The Tillermans stay with Cousin Eunice and things are… okay. Dicey is kind of exhausted with having to be grateful all the time.
On the plus side, it looks like their mother is alive. The police officer couldn't find any dead unidentified women that match her description, so the next thing he'll do is start calling hospitals in the area.
James is doing well in school—he likes learning—but Sammy is really demanding tons of Dicey's attention when he gets home. And Maybeth is, well, Maybeth, though Cousin Eunice certainly seems to like her a lot.
Dicey looks through some of Aunt Cilla's old photo albums and finds a handful of pictures of her grandmother, Abigail. She decides to meet with Father Joseph to see if he's had any more luck finding out about her relatives in Crisfield.
Father Joseph does have some info: Apparently, their mother was the youngest of three kids born to Abigail and John Tillerman. John Tillerman is dead now, but he seems to have been a pretty big jerk to his kids while he was alive. Abigail is alive, but she lives all by herself and doesn't even have a phone.
So the family's kind of messed up—big surprise there—and Father Joseph even wonders if mental illness runs in the family. After all, Maybeth and Sammy aren't doing so well in school. Maybeth won't talk, while Sammy fights with everyone and has no friends.
Oh no… Dicey tells him that Maybeth and Sammy will be fine; they just need time to adjust.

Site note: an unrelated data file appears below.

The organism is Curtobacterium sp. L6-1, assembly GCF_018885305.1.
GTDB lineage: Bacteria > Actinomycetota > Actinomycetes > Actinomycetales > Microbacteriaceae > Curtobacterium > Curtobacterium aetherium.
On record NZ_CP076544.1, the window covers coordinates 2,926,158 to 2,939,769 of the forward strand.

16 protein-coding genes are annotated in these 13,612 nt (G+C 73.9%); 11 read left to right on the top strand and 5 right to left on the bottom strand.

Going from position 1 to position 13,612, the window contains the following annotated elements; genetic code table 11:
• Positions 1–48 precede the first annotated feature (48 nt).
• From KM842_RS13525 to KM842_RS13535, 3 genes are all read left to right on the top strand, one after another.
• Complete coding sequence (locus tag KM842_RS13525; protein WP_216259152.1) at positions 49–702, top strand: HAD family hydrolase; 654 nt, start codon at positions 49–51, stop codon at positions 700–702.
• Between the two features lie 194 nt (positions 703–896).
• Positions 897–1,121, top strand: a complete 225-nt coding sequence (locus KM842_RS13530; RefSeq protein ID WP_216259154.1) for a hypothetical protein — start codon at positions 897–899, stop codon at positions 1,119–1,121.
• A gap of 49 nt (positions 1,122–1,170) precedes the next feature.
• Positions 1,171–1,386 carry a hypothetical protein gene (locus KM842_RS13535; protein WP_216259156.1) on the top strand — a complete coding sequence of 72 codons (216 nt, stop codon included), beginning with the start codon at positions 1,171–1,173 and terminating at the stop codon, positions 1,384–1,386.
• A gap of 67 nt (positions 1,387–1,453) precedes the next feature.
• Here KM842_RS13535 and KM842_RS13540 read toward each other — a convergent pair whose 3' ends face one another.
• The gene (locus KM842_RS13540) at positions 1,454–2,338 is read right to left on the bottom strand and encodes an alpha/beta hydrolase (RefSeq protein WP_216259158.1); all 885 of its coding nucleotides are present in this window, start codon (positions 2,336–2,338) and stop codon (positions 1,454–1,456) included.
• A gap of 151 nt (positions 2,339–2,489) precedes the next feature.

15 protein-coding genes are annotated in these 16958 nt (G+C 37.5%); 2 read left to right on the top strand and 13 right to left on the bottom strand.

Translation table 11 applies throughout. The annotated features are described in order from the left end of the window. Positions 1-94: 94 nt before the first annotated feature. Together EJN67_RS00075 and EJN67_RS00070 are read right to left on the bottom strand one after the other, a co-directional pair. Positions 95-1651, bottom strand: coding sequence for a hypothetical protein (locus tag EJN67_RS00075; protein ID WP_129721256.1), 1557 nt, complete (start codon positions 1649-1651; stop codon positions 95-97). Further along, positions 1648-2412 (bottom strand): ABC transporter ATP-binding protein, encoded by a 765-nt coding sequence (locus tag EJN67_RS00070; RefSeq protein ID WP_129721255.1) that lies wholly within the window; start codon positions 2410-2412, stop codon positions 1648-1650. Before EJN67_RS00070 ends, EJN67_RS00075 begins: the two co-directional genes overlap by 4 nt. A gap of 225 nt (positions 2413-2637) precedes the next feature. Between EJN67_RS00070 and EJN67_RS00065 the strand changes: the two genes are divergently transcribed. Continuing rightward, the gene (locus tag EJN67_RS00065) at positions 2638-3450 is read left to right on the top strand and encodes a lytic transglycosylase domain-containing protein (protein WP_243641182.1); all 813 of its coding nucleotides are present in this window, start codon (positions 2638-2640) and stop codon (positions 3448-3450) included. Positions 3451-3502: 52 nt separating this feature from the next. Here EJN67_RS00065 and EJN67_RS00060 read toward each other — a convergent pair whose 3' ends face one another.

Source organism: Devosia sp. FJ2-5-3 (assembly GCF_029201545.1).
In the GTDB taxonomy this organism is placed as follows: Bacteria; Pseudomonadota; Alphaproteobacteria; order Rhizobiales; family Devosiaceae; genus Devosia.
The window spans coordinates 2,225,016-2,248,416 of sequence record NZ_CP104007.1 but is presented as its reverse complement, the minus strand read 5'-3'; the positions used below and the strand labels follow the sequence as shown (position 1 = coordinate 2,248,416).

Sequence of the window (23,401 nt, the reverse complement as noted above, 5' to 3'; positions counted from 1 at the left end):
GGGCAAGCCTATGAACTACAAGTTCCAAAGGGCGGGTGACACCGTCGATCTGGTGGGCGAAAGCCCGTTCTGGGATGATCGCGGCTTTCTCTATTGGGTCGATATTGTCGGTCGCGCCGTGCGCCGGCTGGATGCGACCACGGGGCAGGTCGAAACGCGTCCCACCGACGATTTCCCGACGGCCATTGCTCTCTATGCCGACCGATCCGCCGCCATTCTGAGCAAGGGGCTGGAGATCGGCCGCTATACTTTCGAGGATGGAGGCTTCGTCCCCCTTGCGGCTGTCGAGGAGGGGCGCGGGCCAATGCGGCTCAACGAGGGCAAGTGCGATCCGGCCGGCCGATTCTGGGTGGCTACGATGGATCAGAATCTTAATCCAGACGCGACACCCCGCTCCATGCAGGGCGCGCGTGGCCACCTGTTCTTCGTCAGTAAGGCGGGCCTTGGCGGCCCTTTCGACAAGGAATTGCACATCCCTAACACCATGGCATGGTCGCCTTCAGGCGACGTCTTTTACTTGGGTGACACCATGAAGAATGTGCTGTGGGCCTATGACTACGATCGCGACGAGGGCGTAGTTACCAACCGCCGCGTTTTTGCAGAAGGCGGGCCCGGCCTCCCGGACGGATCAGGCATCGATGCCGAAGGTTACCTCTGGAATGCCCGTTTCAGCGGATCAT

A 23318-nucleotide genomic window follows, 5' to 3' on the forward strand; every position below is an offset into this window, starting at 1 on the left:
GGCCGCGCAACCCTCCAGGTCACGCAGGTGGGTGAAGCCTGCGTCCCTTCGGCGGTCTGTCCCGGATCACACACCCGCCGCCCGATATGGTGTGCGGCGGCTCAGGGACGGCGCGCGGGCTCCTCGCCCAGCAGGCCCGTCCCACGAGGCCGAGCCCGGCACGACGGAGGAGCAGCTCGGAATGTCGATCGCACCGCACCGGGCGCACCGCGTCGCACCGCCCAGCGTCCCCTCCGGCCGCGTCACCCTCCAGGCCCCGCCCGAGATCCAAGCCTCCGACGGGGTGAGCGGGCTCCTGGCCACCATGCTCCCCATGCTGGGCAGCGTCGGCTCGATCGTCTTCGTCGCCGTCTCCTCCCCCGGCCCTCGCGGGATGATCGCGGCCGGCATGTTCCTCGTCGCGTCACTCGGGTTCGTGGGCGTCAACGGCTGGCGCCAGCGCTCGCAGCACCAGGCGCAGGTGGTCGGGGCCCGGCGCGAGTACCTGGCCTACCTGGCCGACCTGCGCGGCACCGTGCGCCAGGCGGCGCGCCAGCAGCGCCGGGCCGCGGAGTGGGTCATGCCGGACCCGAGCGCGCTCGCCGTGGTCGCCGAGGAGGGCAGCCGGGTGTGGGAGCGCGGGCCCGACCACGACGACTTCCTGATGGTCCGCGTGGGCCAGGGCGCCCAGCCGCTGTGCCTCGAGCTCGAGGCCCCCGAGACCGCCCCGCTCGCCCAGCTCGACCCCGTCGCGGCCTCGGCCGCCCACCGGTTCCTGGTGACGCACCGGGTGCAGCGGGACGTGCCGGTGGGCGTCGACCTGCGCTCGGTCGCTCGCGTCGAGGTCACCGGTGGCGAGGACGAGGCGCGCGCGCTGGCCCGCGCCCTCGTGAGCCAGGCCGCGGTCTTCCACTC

Still, Father Joseph urges her to think about foster care or adoption. Someone might like Sammy, but, Maybeth, well, he says she's "retarded," so that's going to be tough (stay classy, Father). And she and James have to think of themselves, since they're only children, too.
Dicey is furious. Her siblings are not defective.
That same afternoon, Dicey gets a letter in the mail with fifty-seven dollars in it. It's the money the Peewauket Police Department made from selling Momma's car. Score.
Dicey knows that she should probably give the money to Cousin Eunice or use it to buy clothes for the kids, but she doesn't, and instead she hides it away in a shoebox.
Having money makes Dicey feel a little better. And she decides she can earn more. She negotiates with Mr. Platernis at the grocery store and manages to land a job washing his windows three times a week for two dollars each time.
Then she picks up some other window-washing customers and before she knows it she's earning thirty bucks a week. Not too shabby.
In the meantime, Dicey buys a map of Maryland and finds Crisfield; she also asks Cousin Eunice more about Abigail Tillerman, though Eunice knows nothing.
She does, however, know something about the fights Sammy has been getting in. Eunice thinks Sammy is unruly—James is scholarly and Maybeth is so sweet, but Sammy is out of control, as far as she's concerned.
Later that night, Cousin Eunice tells Dicey that she had plans to become a nun, but that's all over with now. Father Joseph says it's her Christian duty to adopt the Tillerman children and give them a good home.
Dicey should feel relieved, but she doesn't—there's just something not quite right about Cousin Eunice's house. It's not a home if you always have to remember to feel grateful. And now they're going to be responsible for crushing Cousin Eunice's dreams, too? Ugh.
But Eunice claims she doesn't mind. Maybe Maybeth will be a nun one day—that would be nice—and James is so studious. But Sammy… well, something has to be done about him. Eunice can't adopt a child that would shame her with his bad behavior, can she?